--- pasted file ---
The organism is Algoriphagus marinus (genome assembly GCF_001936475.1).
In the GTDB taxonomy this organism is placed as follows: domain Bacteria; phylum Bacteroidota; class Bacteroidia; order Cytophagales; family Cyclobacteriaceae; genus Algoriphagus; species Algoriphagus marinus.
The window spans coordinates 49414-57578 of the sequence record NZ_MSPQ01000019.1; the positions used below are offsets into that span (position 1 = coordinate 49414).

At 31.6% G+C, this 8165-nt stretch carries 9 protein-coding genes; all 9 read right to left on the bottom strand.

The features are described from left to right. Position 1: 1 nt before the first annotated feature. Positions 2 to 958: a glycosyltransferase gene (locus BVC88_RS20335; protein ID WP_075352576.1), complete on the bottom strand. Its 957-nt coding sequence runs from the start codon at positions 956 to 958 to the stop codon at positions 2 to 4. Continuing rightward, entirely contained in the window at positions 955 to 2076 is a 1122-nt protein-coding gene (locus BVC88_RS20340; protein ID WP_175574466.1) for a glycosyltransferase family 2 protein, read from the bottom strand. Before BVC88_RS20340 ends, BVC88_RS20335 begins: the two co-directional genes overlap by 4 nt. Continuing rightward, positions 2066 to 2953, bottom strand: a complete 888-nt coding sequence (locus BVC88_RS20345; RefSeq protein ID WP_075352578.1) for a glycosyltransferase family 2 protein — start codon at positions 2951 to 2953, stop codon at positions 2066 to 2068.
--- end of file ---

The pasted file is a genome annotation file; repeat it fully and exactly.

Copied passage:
The organism is Algoriphagus marinus (genome assembly GCF_001936475.1).
In the GTDB taxonomy this organism is placed as follows: domain Bacteria; phylum Bacteroidota; class Bacteroidia; order Cytophagales; family Cyclobacteriaceae; genus Algoriphagus; species Algoriphagus marinus.
The window spans coordinates 49414-57578 of the sequence record NZ_MSPQ01000019.1; the positions used below are offsets into that span (position 1 = coordinate 49414).

At 31.6% G+C, this 8165-nt stretch carries 9 protein-coding genes; all 9 read right to left on the bottom strand.

The features are described from left to right. Position 1: 1 nt before the first annotated feature. Positions 2 to 958: a glycosyltransferase gene (locus BVC88_RS20335; protein ID WP_075352576.1), complete on the bottom strand. Its 957-nt coding sequence runs from the start codon at positions 956 to 958 to the stop codon at positions 2 to 4. Continuing rightward, entirely contained in the window at positions 955 to 2076 is a 1122-nt protein-coding gene (locus BVC88_RS20340; protein ID WP_175574466.1) for a glycosyltransferase family 2 protein, read from the bottom strand. Before BVC88_RS20340 ends, BVC88_RS20335 begins: the two co-directional genes overlap by 4 nt. Continuing rightward, positions 2066 to 2953, bottom strand: a complete 888-nt coding sequence (locus BVC88_RS20345; RefSeq protein ID WP_075352578.1) for a glycosyltransferase family 2 protein — start codon at positions 2951 to 2953, stop codon at positions 2066 to 2068.